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Logophoric Discourse and First Person Reporting in Wan (West Africa)

Logophoric Discourse and First Person Reporting in Wan (West Africa) Abstract: The distinction between direct and indirect reporting is commonly assumed to be a universal underlying principle of discourse representation. This article surveys a system of reporting that is based on an alternative principle. It argues that the choice of a reporting strategy in Wan (Mande, Côte d'Ivoire) depends not on the information properties of the report (form vs. content, de re vs. de dicto ), but rather on discourse properties of the participants involved. The difference between discourse reporting in Wan and in European languages is related to a difference in the dominant means of transmitting knowledge (oral vs. written). http://www.deepdyve.com/assets/images/DeepDyve-Logo-lg.png Anthropological Linguistics University of Nebraska Press

Logophoric Discourse and First Person Reporting in Wan (West Africa)

Anthropological Linguistics , Volume 54 (3) – Jun 14, 2012

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Publisher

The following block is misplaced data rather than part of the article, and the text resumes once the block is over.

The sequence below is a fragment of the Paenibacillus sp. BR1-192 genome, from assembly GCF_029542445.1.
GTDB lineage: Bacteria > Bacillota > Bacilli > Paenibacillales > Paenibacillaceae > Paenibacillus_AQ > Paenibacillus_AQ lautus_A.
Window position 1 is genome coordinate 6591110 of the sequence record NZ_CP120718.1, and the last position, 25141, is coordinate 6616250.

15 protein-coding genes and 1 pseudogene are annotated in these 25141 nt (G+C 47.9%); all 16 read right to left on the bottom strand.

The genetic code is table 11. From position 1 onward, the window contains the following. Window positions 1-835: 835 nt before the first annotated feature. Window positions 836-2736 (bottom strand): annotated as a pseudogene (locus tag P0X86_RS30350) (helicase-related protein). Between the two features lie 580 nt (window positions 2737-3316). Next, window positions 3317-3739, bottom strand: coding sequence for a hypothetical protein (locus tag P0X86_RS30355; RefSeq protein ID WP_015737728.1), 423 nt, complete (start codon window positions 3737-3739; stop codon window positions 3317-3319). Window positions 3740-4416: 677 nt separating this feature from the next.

University of Nebraska Press
Copyright
Copyright © University of Nebraska Press
ISSN
1944-6527
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Abstract

Abstract: The distinction between direct and indirect reporting is commonly assumed to be a universal underlying principle of discourse representation. This article surveys a system of reporting that is based on an alternative principle. It argues that the choice of a reporting strategy in Wan (Mande, Côte d'Ivoire) depends not on the information properties of the report (form vs. content, de re vs. de dicto ), but rather on discourse properties of the participants involved. The difference between discourse reporting in Wan and in European languages is related to a difference in the dominant means of transmitting knowledge (oral vs. written).

Journal

Anthropological LinguisticsUniversity of Nebraska Press

Published: Jun 14, 2012

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